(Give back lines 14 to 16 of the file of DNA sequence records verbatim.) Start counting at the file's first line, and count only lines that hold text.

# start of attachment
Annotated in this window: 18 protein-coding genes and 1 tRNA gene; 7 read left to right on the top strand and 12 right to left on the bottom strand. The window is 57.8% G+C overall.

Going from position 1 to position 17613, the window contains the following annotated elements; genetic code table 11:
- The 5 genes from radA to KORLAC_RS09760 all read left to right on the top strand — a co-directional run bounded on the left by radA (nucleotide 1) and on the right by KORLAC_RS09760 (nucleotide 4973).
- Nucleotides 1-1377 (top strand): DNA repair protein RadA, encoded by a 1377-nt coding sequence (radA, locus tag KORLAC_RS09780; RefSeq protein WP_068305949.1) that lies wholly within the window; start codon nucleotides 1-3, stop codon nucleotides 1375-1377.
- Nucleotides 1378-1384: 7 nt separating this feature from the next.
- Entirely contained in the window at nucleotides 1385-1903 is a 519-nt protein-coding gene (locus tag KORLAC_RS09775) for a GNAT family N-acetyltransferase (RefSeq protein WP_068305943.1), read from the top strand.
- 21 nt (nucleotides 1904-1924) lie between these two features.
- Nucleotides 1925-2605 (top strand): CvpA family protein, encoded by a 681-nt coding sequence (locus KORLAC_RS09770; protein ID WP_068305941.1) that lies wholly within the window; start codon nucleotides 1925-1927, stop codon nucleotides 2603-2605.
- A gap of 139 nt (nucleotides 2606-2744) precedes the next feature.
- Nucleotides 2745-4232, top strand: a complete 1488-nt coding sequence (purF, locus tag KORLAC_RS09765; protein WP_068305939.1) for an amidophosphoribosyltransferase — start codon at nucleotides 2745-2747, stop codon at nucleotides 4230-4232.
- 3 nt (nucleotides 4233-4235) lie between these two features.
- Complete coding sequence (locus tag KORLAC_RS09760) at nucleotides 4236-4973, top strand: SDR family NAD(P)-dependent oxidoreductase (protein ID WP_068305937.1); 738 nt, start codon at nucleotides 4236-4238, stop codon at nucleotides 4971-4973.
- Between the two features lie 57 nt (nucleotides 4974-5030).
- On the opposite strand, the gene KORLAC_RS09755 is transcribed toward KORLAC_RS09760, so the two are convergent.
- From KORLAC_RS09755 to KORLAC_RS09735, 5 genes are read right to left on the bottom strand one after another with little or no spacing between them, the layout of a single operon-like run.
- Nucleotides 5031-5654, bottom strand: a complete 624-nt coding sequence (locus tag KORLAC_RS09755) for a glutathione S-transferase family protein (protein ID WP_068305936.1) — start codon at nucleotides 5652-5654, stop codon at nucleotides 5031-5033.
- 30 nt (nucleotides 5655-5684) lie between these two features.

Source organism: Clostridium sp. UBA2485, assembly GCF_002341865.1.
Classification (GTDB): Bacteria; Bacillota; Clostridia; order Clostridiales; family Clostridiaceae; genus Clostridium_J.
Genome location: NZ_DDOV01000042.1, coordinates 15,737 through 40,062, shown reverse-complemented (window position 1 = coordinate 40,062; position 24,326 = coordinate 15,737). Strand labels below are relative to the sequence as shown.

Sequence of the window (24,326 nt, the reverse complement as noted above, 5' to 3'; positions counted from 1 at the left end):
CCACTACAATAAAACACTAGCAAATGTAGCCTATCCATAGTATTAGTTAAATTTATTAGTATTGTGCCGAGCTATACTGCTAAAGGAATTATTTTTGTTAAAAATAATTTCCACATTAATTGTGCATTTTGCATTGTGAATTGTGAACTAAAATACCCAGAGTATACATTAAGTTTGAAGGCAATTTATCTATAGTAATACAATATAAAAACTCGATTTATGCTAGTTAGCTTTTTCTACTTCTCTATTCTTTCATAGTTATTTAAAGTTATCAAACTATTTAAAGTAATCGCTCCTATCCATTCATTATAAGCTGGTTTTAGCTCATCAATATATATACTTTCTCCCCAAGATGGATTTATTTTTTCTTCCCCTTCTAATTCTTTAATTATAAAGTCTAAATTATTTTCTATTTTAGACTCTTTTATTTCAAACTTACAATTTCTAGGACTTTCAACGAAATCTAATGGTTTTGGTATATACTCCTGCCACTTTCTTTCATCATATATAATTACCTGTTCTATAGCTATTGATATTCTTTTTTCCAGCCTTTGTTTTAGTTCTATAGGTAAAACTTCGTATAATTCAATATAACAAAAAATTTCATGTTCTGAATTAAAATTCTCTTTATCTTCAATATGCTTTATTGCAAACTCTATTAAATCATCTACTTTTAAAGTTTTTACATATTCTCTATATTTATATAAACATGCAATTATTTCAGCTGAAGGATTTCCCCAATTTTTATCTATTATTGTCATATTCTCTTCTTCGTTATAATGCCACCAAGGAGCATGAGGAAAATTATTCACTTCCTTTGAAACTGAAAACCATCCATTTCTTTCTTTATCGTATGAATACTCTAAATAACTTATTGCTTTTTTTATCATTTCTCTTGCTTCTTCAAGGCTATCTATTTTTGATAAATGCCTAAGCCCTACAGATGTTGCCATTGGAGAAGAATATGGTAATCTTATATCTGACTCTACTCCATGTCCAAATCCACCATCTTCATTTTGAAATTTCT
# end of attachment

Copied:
- On the opposite strand, the gene KORLAC_RS09755 is transcribed toward KORLAC_RS09760, so the two are convergent.
- From KORLAC_RS09755 to KORLAC_RS09735, 5 genes are read right to left on the bottom strand one after another with little or no spacing between them, the layout of a single operon-like run.
- Nucleotides 5031-5654, bottom strand: a complete 624-nt coding sequence (locus tag KORLAC_RS09755) for a glutathione S-transferase family protein (protein ID WP_068305936.1) — start codon at nucleotides 5652-5654, stop codon at nucleotides 5031-5033.